Why did people get excited about chatbots?
Facebook debuted its Messenger bot platform in April 2016, and Google announced its Google Assistant in May 2016. During this time, I was on the team that launched The Wall Street Journal bot, which partnered with Facebook, and I witnessed how people’s expectations got so inflated.
Unlike regular mobile apps, users can interact with these bots in chat interfaces. It is an easy-to-understand metaphor for how AI (artificial intelligence) is becoming so human-like. People imagined themselves interacting with these bots just as if the bots were their friends and families.
Chatbots are not a new concept; people had already created Twitter bots for ages. People loved talking about fun bots in their early days, though these bots are seen much more negatively today, associated with being the noise of the internet or consisting of fake accounts pretending to be humans.
In this regard, 2016 was special. Large platformers like Facebook and Google formally announced that they will support business owners to build chatbots on their platforms. More importantly, they presented promising use cases that are natural to peoples’ everyday lives.
These are key reasons for 2016 hype
People don’t need to download a separate app
This is the biggest advantage of building chatbots on these large platforms. Conversations with bots can take place on their widely adopted messaging apps. Service providers don’t need to make an app or website on their own or separately. Not needing to download any additional apps from the App Store is important; If this wasn’t the case, huge marketing efforts would be required to get users to install these apps, alongside product efforts to keep users coming back to the app.
Chatbots can be a simple and cheap option
Frameworks provided by larger platformers can help service providers build basic bots with much less effort than would otherwise have been necessary to build conventional apps or websites from scratch.
Chatbots on these platforms can provide better access to NPL (Natural processing languages)
NYU hosted a consumer study on IVR (Interactive voice response) systems back in 2011. The study showed that 83% of people didn’t find IVR systems useful, unless they were able to understand and respond to straight-forward questions (Consumer Study Finds Overwhelming Dissatisfaction with IVR). Chatbots without NPL may be as useless as these legacy IVR systems. However, by running bots on tech giants’ frameworks, they have better access to advanced AIs, addressing this issue.
Message UI is optimal for mobile experience
Some of the first display interactions on mobile devices were short text messages. Since then, chat UIs evolved to naturally fit into users’ mobile experience.
An example of this is that the chat UI is great for going back through one’s conversation history. You just need to swipe up on your mobile device to revisit content of a recent message.
The trend is still promising
Together with voice interactions such as Echo, Google Home and Siri, the growth of conversational interactions has suggested great prospects for this trend. For example, Amazon announced that more than 100 million Echo and other Alexa pre-installed devices were sold by 2018. Additionally, eMarketer, a market research company, previously estimated that there will be 17.2 million buyers using smart speakers in US by 2018 , and 25.6 million by 2020.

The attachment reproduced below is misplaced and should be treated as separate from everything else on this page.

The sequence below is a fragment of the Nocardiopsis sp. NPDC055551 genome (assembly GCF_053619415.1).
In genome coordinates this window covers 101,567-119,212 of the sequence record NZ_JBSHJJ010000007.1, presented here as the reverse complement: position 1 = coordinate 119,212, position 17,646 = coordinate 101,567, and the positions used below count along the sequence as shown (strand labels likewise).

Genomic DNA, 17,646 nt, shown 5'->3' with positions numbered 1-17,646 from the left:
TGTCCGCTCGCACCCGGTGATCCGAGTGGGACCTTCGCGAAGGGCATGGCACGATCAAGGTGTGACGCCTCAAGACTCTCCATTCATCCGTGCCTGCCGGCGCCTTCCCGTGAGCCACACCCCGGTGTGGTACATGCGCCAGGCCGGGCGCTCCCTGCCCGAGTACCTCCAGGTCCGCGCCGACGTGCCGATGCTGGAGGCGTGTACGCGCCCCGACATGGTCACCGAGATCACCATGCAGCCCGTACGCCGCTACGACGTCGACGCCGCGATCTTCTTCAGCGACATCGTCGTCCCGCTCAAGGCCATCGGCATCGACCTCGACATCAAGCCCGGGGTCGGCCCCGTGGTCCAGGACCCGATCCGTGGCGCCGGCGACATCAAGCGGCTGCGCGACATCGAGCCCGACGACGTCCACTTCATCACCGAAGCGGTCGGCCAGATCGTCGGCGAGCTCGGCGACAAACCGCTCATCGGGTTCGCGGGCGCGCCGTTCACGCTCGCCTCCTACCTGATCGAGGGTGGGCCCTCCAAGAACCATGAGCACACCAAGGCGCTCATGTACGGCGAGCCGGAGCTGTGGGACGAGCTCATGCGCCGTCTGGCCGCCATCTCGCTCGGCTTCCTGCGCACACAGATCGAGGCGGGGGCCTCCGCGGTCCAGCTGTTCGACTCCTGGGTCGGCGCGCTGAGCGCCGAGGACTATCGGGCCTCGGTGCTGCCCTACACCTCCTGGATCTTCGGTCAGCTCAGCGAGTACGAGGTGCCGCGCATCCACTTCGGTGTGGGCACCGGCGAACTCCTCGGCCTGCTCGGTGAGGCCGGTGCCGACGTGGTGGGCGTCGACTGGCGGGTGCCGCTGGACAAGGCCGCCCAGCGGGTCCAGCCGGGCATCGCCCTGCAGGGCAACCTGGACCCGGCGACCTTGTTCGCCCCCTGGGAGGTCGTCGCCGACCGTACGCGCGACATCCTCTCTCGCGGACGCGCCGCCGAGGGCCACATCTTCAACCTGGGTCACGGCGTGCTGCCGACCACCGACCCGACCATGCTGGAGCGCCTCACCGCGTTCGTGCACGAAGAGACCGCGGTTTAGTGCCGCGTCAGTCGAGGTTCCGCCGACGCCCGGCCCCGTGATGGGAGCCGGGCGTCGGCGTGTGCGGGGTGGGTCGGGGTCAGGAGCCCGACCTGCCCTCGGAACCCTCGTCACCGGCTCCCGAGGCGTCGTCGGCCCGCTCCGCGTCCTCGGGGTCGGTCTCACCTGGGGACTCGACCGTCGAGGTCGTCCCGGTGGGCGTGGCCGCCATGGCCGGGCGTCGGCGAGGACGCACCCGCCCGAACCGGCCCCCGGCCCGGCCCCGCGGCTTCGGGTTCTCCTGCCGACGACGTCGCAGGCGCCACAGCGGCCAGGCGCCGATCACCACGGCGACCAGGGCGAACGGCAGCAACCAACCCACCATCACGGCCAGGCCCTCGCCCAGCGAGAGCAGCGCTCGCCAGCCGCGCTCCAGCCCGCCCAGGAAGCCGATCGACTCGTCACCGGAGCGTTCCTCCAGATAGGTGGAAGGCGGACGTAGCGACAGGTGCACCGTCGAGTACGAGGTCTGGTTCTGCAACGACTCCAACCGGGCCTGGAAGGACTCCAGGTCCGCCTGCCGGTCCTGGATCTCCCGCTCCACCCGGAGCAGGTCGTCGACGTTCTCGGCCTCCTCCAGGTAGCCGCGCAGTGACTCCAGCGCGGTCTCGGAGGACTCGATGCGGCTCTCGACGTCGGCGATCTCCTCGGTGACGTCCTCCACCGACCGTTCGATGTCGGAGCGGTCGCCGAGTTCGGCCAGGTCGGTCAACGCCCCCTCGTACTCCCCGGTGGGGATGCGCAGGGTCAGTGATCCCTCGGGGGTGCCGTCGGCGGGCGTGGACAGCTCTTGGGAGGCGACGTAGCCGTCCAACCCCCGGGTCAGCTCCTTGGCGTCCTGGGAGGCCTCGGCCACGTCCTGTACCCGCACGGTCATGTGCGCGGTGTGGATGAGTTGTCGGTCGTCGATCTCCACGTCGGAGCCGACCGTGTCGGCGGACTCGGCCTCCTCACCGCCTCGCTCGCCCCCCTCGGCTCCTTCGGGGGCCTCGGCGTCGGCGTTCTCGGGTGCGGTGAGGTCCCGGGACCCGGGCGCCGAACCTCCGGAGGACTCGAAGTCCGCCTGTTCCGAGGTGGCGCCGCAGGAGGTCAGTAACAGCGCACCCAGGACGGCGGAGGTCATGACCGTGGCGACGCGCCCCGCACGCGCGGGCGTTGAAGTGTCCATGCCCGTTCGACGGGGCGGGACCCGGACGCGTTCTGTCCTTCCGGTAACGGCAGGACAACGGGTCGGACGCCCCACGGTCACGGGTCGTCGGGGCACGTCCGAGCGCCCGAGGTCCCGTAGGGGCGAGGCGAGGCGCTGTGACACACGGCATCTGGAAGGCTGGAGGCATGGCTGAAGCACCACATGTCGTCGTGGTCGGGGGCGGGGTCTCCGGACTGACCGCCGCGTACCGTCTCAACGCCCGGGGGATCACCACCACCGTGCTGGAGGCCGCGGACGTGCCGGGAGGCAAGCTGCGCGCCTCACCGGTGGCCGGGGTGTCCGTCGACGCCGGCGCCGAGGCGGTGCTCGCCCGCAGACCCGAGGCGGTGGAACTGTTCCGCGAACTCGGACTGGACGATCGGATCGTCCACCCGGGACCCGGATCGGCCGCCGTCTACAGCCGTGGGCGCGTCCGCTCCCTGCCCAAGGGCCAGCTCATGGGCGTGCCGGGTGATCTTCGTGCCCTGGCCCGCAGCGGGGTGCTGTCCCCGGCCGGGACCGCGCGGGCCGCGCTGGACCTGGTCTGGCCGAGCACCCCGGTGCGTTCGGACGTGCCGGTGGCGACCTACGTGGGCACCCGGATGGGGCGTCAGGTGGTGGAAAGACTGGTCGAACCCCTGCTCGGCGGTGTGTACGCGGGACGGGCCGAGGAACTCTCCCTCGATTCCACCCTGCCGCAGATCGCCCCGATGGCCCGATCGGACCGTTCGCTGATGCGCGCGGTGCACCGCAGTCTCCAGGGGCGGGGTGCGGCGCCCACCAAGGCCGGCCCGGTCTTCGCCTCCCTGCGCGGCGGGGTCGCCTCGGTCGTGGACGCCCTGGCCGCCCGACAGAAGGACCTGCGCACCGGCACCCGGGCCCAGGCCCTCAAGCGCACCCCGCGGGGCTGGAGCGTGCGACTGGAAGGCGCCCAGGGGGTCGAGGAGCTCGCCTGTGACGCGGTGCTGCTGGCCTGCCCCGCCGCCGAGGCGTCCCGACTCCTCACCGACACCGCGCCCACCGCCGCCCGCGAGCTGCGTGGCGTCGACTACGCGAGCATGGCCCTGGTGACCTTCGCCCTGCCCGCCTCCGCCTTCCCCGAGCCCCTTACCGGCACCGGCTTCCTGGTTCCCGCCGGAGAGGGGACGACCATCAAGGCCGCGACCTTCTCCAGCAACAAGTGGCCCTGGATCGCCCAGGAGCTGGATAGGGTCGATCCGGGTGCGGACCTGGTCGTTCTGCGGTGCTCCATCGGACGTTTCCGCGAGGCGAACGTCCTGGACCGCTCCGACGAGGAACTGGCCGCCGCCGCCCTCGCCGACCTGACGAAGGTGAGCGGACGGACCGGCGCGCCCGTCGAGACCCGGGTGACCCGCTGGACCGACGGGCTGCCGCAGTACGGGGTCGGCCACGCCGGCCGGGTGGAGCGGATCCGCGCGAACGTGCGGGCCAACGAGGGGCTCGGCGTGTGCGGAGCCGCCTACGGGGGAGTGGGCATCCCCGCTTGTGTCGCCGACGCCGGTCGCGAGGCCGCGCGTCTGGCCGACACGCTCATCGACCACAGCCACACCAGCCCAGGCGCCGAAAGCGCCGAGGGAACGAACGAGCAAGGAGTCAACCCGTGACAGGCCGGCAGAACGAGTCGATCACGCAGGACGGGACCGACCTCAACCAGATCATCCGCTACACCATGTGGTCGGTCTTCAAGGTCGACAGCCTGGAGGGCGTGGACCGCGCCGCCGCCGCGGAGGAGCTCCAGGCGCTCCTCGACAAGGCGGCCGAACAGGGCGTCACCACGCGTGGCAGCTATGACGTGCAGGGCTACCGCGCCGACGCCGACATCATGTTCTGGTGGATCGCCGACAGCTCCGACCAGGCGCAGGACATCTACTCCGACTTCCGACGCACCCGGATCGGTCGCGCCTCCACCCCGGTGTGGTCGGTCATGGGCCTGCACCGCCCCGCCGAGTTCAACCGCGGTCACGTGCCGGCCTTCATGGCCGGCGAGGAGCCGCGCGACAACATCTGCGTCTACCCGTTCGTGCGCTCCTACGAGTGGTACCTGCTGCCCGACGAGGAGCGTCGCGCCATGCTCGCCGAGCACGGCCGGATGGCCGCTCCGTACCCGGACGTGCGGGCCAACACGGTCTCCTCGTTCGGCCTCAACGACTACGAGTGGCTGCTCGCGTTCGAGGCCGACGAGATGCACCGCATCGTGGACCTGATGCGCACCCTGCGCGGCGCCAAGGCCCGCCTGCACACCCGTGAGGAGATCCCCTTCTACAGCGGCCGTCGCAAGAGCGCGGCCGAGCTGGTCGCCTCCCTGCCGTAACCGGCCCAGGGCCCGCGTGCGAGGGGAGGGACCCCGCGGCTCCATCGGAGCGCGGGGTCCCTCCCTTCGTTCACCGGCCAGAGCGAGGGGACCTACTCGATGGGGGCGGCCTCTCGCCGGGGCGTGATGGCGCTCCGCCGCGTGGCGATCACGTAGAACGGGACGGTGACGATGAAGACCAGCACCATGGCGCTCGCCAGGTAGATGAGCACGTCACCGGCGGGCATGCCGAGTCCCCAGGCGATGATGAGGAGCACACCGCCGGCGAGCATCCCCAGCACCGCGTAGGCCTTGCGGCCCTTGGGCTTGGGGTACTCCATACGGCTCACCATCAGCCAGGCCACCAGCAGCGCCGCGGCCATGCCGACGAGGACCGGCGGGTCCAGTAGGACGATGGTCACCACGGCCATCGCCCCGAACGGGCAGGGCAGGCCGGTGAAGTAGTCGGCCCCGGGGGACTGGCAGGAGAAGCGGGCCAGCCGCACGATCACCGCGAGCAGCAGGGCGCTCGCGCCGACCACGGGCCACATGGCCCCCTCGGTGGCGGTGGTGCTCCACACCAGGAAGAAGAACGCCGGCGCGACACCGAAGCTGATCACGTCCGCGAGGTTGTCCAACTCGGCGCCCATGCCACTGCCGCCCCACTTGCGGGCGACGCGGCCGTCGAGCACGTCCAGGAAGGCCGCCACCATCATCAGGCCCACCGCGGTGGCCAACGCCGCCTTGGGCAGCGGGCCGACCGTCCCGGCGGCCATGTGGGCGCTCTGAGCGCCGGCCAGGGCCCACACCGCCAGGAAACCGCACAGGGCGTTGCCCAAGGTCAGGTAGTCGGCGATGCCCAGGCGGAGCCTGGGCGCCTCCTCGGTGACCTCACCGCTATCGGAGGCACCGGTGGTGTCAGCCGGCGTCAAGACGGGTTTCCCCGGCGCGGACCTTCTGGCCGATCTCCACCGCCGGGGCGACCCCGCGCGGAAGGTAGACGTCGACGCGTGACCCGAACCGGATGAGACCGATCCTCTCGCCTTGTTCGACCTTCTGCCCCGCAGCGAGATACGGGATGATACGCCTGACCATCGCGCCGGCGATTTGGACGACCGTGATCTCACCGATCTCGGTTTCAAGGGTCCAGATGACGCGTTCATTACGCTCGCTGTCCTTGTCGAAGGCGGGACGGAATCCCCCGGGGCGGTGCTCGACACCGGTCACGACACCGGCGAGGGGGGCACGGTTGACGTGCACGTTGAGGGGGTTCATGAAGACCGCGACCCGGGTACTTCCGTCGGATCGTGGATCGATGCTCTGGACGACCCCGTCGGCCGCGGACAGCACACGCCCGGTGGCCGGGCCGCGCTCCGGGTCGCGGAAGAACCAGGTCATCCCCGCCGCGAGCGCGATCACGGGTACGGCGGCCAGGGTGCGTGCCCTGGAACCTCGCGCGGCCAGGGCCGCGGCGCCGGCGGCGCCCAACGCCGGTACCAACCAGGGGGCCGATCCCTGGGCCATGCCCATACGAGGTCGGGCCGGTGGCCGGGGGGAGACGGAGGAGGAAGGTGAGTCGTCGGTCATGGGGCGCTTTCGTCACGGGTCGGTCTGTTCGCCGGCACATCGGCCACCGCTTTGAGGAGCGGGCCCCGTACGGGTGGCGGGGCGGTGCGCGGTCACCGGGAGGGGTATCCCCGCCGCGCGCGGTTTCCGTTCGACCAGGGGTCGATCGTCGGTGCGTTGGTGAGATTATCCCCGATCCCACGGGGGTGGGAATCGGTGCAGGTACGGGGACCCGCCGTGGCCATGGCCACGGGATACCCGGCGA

As stated previously, the growth of both chat and voice technology depends on the improvements of NPL. Moreover, the growth of voice and chat bots do and will continue to complement each other.
Today, MAUs (Monthly Active Users) of major messaging apps surpassed MAUs of some of major social media apps. For instance, the growth of WhatsApp and Facebook Messenger has been steady, while that of Snapchat and Twitter is hitting a plateau. The more frequently users open messaging apps, the more opportunities there are for users to engage with chatbots. The growth of chatbots has been predicted to grow at a pace similar to that of websites in the late 1990s.
Now, I would like to address pros and cons for chat UIs in more details, and I hope to reflect these findings for future projects to come.
Not a quick browsing option for nested items
In comparison to mobile apps with rich graphical interfaces, chat UIs require users to take more steps to find what they want.
The retail brand, Spring, was one of the initiators on the messenger platform with a well-executed bot. Their bot showed the world the potential for a conversational shopping experience inside a chat UI. There, users were asked a series of questions such as gender, product types, styles, etc. to find the product they want. However, because retail categories are nested deeply, users had to answer many questions in order to see even a preliminary product list.
Additionally, it is not intuitive to start a new search while users are already deeply enthralled in an existing conversation. Although Spring’s chatbot was brilliant, browsing nested items could be done much quicker in a regular app or website.
Rich UI to supplement for interaction pain points
As stated, chat UIs are limited in their ability to provide intuitive interaction options, which other websites or apps provide. To address this issue, Facebook and Google have provided richer UI options as well as intuitive access to web-view in order to supplement interactions only by text.
For example, Facebook introduced the 2.1 platform with a rich payment interface in July 2017. A new SDK (Software Development Kit) enables users to make payments via a one-step process in Messenger’s webview. This feature can also show payment details that are hard to keep compact without this UI format.